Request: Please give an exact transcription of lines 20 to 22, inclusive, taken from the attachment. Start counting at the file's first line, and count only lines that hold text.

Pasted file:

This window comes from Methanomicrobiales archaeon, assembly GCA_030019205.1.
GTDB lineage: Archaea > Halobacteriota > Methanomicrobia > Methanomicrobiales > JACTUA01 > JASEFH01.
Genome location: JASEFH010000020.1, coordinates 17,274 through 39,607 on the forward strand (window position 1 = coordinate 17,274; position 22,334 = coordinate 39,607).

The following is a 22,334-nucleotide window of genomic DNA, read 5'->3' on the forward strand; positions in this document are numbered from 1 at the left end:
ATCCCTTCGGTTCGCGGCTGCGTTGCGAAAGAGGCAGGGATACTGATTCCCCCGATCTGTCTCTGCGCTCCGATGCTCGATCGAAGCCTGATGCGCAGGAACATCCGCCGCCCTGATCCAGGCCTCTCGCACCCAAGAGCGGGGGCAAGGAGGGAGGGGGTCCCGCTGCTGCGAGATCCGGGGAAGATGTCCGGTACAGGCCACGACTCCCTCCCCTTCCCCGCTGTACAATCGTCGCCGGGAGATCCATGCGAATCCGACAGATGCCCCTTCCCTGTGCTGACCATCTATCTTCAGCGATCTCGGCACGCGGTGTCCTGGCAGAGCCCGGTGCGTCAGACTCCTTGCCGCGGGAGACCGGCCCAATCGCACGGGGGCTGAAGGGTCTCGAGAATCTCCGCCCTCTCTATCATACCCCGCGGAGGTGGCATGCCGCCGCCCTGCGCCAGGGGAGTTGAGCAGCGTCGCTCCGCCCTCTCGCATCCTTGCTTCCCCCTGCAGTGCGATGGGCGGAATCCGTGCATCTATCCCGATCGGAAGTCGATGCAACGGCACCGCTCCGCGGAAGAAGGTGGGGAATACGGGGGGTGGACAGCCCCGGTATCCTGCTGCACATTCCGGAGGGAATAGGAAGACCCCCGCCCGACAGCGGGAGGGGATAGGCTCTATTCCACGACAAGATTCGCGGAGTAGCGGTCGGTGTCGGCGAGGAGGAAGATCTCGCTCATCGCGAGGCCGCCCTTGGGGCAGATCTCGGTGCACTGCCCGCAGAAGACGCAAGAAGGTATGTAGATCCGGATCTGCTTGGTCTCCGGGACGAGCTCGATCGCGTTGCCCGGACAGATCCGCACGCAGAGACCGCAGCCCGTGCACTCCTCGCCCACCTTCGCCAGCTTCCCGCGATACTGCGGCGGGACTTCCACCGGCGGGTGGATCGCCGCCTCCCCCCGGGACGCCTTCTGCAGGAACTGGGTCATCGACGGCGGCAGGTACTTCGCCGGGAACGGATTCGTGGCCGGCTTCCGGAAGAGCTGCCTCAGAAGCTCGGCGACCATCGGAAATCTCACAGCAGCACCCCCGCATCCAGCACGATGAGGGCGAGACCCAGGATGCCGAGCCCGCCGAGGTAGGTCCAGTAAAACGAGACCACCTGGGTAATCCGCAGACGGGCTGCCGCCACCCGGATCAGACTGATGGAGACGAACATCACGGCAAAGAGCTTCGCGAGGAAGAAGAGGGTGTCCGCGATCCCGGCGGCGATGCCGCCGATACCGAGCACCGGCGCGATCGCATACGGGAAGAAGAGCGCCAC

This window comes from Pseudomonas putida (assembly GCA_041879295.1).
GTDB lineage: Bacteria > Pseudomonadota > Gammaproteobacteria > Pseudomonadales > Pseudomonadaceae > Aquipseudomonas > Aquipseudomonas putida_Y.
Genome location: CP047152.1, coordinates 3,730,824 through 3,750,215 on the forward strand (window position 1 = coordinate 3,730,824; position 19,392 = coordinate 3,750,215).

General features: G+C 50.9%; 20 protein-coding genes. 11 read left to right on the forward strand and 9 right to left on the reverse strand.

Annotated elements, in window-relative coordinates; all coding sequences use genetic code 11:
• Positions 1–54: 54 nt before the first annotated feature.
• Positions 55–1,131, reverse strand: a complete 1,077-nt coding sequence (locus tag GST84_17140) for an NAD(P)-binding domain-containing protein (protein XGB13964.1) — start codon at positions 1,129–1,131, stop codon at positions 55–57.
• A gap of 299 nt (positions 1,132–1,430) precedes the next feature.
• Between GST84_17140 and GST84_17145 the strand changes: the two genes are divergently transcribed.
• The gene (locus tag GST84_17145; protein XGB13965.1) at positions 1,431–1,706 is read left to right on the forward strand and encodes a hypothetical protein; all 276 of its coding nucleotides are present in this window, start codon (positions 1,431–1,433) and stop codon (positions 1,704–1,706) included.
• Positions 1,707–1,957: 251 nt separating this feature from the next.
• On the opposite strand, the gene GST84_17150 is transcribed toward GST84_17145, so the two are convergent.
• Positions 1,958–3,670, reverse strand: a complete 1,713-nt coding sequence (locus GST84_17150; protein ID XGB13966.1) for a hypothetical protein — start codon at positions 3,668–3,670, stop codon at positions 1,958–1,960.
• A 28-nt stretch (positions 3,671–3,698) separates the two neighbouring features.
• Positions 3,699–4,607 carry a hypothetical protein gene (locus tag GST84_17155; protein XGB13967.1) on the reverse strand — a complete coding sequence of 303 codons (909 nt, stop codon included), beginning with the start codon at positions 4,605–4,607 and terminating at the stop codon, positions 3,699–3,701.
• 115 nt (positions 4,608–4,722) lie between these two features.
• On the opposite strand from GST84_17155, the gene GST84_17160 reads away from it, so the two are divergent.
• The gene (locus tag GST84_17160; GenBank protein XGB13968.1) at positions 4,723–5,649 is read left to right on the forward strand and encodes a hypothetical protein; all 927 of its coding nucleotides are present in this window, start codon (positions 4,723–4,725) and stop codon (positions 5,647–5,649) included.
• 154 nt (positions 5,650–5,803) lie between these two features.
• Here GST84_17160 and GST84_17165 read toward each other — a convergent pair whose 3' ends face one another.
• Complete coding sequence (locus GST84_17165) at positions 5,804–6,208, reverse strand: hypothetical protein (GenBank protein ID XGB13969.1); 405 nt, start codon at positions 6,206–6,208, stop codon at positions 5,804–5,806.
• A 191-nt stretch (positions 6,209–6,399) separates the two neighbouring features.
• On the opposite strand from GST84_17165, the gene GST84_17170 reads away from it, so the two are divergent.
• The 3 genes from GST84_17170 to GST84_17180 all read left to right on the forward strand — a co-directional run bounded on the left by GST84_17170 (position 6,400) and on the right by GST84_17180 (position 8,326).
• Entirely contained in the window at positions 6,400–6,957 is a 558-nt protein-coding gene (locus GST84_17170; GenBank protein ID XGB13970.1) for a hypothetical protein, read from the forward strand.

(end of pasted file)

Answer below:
• Positions 3,699–4,607 carry a hypothetical protein gene (locus tag GST84_17155; protein XGB13967.1) on the reverse strand — a complete coding sequence of 303 codons (909 nt, stop codon included), beginning with the start codon at positions 4,605–4,607 and terminating at the stop codon, positions 3,699–3,701.
• 115 nt (positions 4,608–4,722) lie between these two features.
• On the opposite strand from GST84_17155, the gene GST84_17160 reads away from it, so the two are divergent.